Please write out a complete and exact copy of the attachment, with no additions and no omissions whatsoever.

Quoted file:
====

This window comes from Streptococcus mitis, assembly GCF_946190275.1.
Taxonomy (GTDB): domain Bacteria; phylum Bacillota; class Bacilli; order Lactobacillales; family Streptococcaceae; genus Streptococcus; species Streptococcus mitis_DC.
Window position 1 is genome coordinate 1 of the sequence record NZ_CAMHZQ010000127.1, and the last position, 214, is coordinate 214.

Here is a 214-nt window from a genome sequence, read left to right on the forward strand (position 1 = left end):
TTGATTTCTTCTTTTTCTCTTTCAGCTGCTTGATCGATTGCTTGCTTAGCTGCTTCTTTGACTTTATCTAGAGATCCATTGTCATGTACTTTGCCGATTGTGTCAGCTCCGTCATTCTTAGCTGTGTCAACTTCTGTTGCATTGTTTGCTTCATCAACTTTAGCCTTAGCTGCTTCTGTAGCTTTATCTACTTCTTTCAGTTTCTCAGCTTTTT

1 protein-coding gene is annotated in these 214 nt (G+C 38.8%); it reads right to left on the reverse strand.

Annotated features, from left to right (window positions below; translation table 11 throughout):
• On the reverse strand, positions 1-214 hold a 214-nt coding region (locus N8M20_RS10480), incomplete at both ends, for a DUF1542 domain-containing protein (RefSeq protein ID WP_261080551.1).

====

This window comes from Streptococcus mitis, assembly GCF_946190275.1.
Taxonomy (GTDB): domain Bacteria; phylum Bacillota; class Bacilli; order Lactobacillales; family Streptococcaceae; genus Streptococcus; species Streptococcus mitis_DC.
Window position 1 is genome coordinate 1 of the sequence record NZ_CAMHZQ010000127.1, and the last position, 214, is coordinate 214.

Here is a 214-nt window from a genome sequence, read left to right on the forward strand (position 1 = left end):
TTGATTTCTTCTTTTTCTCTTTCAGCTGCTTGATCGATTGCTTGCTTAGCTGCTTCTTTGACTTTATCTAGAGATCCATTGTCATGTACTTTGCCGATTGTGTCAGCTCCGTCATTCTTAGCTGTGTCAACTTCTGTTGCATTGTTTGCTTCATCAACTTTAGCCTTAGCTGCTTCTGTAGCTTTATCTACTTCTTTCAGTTTCTCAGCTTTTT

1 protein-coding gene is annotated in these 214 nt (G+C 38.8%); it reads right to left on the reverse strand.

Annotated features, from left to right (window positions below; translation table 11 throughout):
• On the reverse strand, positions 1-214 hold a 214-nt coding region (locus N8M20_RS10480), incomplete at both ends, for a DUF1542 domain-containing protein (RefSeq protein ID WP_261080551.1).